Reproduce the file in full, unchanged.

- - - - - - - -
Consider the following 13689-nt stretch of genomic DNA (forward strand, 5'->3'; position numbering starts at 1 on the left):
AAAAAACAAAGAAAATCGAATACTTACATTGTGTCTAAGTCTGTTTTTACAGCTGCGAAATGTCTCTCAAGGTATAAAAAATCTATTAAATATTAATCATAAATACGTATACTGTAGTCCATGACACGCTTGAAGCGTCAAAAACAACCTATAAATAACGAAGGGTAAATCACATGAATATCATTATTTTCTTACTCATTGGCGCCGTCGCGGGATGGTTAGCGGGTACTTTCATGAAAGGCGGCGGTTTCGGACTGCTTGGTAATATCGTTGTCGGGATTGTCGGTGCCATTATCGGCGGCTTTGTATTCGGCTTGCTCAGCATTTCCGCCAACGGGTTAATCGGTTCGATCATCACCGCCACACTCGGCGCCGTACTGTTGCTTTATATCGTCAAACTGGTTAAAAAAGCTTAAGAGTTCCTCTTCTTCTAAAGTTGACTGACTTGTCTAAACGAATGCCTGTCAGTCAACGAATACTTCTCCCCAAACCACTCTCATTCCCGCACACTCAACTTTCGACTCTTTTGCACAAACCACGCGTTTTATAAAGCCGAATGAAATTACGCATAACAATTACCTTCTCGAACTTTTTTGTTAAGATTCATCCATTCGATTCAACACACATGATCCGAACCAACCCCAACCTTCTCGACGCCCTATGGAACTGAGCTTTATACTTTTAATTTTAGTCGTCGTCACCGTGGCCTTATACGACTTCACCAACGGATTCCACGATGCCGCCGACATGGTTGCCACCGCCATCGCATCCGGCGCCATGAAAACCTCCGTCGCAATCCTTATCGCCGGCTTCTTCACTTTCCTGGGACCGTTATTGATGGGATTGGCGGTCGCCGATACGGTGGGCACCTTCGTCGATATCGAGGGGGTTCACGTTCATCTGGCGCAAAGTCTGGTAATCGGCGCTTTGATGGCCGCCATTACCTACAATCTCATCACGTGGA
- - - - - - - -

Consider the following 13689-nt stretch of genomic DNA (forward strand, 5'->3'; position numbering starts at 1 on the left):
AAAAAACAAAGAAAATCGAATACTTACATTGTGTCTAAGTCTGTTTTTACAGCTGCGAAATGTCTCTCAAGGTATAAAAAATCTATTAAATATTAATCATAAATACGTATACTGTAGTCCATGACACGCTTGAAGCGTCAAAAACAACCTATAAATAACGAAGGGTAAATCACATGAATATCATTATTTTCTTACTCATTGGCGCCGTCGCGGGATGGTTAGCGGGTACTTTCATGAAAGGCGGCGGTTTCGGACTGCTTGGTAATATCGTTGTCGGGATTGTCGGTGCCATTATCGGCGGCTTTGTATTCGGCTTGCTCAGCATTTCCGCCAACGGGTTAATCGGTTCGATCATCACCGCCACACTCGGCGCCGTACTGTTGCTTTATATCGTCAAACTGGTTAAAAAAGCTTAAGAGTTCCTCTTCTTCTAAAGTTGACTGACTTGTCTAAACGAATGCCTGTCAGTCAACGAATACTTCTCCCCAAACCACTCTCATTCCCGCACACTCAACTTTCGACTCTTTTGCACAAACCACGCGTTTTATAAAGCCGAATGAAATTACGCATAACAATTACCTTCTCGAACTTTTTTGTTAAGATTCATCCATTCGATTCAACACACATGATCCGAACCAACCCCAACCTTCTCGACGCCCTATGGAACTGAGCTTTATACTTTTAATTTTAGTCGTCGTCACCGTGGCCTTATACGACTTCACCAACGGATTCCACGATGCCGCCGACATGGTTGCCACCGCCATCGCATCCGGCGCCATGAAAACCTCCGTCGCAATCCTTATCGCCGGCTTCTTCACTTTCCTGGGACCGTTATTGATGGGATTGGCGGTCGCCGATACGGTGGGCACCTTCGTCGATATCGAGGGGGTTCACGTTCATCTGGCGCAAAGTCTGGTAATCGGCGCTTTGATGGCCGCCATTACCTACAATCTCATCACGTGGA